The altercation came just two days after Mexico's national team won the Gold Cup over Jamaica.
The killing of the beloved lion, hunted for sport, has been condemned by wildlife conservationists. A conservationist in Zimbabwe says a ban should be imposed on the hunting of endangered animals.
NPR's Audie Cornish spoke with Ian Urbina, investigative reporter for The New York Times, about his four-part series, The Outlaw Ocean. Urbina says the lack of rules contributes to ocean's dire state.
George Washington University is the latest and one of the largest private universities to drop its admissions testing requirement.
Already, researcher Stuart Russell says, sentry robots in South Korea "can spot and track a human being for a distance of two miles – and can very accurately kill that person."
Longtime Boston Red Sox pitcher Pedro Martinez will have his number retired Tuesday night at Fenway Park. For one public radio reporter and a Boston fan, the ceremony holds special significance.
NPR's Melissa Block talks to Janet R. Daly Bednarek, an aviation expert and professor at the University of Dayton, about the airport that was once thought of as a model for all U.S. airports.
This summer, even the most crowded pools are struggling to hire enough lifeguards, and are cutting hours as a result. In a rebounding economy, teens are opting for higher-paying jobs or no job at all.
NPR's Melissa Block speaks with Clay Bonnyman Evans, whose grandfather, 1st Lt. Alexander Bonnyman, was one of 36 Marines killed in the Battle of Tarawa in 1943.
Almost 140 years ago, Russian composer Pyotr Ilyich Tchaikovsky wrote a solo piano piece for every month of the year called The Seasons. Now saxophonist Ben Wendel has taken this famous body of work and reinterpreted each piece by bringing along a different artist every month. Reviewer Michelle Mercer says through these collaborations, Wendel is giving the listener insight into some of today's sharpest musicians.
Bill Cosby was instrumental in opening the door for black stuntmen in Hollywood early in his career. He was to be a central figure in a new documentary about black stuntmen, but that has now changed. He will be mentioned, but his interviews have been pulled, following the latest revelations about the comedian, who admitted in court documents that he drugged women for sex.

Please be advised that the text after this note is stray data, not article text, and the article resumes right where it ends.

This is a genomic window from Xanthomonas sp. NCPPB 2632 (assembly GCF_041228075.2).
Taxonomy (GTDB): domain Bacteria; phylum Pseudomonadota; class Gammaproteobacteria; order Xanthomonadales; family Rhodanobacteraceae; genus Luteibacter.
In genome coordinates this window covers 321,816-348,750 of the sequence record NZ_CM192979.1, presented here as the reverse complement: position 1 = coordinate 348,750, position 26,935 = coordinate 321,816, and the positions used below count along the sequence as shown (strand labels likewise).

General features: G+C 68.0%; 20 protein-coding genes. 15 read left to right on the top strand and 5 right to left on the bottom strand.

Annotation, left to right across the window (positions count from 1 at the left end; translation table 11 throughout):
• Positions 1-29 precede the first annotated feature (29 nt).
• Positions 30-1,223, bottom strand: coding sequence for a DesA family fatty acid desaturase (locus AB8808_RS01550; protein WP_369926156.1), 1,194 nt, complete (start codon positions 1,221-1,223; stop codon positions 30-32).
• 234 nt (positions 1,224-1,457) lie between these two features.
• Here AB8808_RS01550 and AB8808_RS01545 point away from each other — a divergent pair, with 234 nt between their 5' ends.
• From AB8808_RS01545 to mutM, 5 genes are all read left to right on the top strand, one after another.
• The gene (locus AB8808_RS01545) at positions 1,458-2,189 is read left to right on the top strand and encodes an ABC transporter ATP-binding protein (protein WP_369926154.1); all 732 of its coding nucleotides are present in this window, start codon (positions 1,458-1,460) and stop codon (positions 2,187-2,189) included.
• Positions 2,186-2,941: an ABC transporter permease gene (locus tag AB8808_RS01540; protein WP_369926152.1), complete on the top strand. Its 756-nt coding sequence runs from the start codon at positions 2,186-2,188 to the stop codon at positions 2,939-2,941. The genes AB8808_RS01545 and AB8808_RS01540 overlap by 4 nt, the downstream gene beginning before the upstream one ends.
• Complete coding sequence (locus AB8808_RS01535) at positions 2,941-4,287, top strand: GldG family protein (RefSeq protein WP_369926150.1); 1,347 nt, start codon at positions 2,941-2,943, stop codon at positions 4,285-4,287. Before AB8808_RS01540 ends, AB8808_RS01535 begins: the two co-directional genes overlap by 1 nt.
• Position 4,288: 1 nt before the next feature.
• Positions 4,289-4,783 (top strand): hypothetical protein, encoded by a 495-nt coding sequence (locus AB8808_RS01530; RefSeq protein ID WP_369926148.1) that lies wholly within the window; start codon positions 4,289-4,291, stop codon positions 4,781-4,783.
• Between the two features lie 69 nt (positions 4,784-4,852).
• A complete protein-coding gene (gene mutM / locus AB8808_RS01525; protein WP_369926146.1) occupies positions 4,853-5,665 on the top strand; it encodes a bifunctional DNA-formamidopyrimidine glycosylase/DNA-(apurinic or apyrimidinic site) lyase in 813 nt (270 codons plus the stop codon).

Waller County, Texas, released new jailhouse surveillance videos Tuesday, in part to counter online rumors that the 28-year-old African-American woman was already dead when she arrived at the jail.
The town of Eatonville, Fla., is perhaps best known as the place where Harlem Renaissance writer Zora Neale Hurston grew up. At the height of segregation, it was a place of refuge for blacks across Florida. Now the town is struggling for its survival.
Joyce Mitchell, a former employee of the Clinton Correctional Facility in New York, pleaded guilty on Tuesday to charges that she helped two inmates escape from the maximum security prison in June.
Convicted spy Jonathan Pollard is expected to be released from prison in November, after serving 30 years of a life sentence.
Aid corridors into Yemen are opening up in Yemen as Houthi rebels were recently forced out of the port city of Aden. That could allow for badly needed reconstruction even as the fighting continues.
NFL Commissioner Roger Goodell Tuesday upheld the four-game suspension of Tom Brady in the "deflategate" scandal. The league says the Patriots quarterback had the cell phone he was using at the time destroyed, despite a request from investigators for the information on that phone.
SpaceShipTwo broke apart during an October test flight because the co-pilot unlocked a section of the spaceship's tail too early, the National Transportation and Safety Board announced.
Artists are reinventing the humble tea bag, letting its contents and simple shape and color shine in beautiful, fragile art. Some are even farming out the tea drinking to get to the used bags.
Until June, New England Patriots quarterback Tom Brady did not acknowledge to investigators that he had destroyed his cellphone, NFL Commissioner Roger Goodell says.